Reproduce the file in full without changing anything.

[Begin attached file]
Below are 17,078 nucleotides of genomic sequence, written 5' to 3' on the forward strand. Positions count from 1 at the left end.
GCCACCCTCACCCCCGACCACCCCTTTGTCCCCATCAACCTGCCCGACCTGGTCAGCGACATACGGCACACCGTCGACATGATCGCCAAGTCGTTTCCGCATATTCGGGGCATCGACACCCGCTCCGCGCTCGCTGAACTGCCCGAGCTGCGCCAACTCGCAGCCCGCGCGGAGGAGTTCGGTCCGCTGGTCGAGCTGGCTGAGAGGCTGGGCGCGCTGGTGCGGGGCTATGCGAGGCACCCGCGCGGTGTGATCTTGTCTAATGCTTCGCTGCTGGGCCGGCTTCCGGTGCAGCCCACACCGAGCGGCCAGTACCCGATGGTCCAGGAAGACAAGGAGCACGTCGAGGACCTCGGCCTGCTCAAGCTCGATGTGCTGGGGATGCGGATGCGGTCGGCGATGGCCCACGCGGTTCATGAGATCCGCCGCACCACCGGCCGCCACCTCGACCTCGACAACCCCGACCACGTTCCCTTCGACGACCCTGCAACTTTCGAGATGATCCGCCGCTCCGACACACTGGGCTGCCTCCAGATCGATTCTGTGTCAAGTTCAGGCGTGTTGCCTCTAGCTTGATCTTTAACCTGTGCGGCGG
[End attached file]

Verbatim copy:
Below are 17,078 nucleotides of genomic sequence, written 5' to 3' on the forward strand. Positions count from 1 at the left end.
GCCACCCTCACCCCCGACCACCCCTTTGTCCCCATCAACCTGCCCGACCTGGTCAGCGACATACGGCACACCGTCGACATGATCGCCAAGTCGTTTCCGCATATTCGGGGCATCGACACCCGCTCCGCGCTCGCTGAACTGCCCGAGCTGCGCCAACTCGCAGCCCGCGCGGAGGAGTTCGGTCCGCTGGTCGAGCTGGCTGAGAGGCTGGGCGCGCTGGTGCGGGGCTATGCGAGGCACCCGCGCGGTGTGATCTTGTCTAATGCTTCGCTGCTGGGCCGGCTTCCGGTGCAGCCCACACCGAGCGGCCAGTACCCGATGGTCCAGGAAGACAAGGAGCACGTCGAGGACCTCGGCCTGCTCAAGCTCGATGTGCTGGGGATGCGGATGCGGTCGGCGATGGCCCACGCGGTTCATGAGATCCGCCGCACCACCGGCCGCCACCTCGACCTCGACAACCCCGACCACGTTCCCTTCGACGACCCTGCAACTTTCGAGATGATCCGCCGCTCCGACACACTGGGCTGCCTCCAGATCGATTCTGTGTCAAGTTCAGGCGTGTTGCCTCTAGCTTGATCTTTAACCTGTGCGGCGG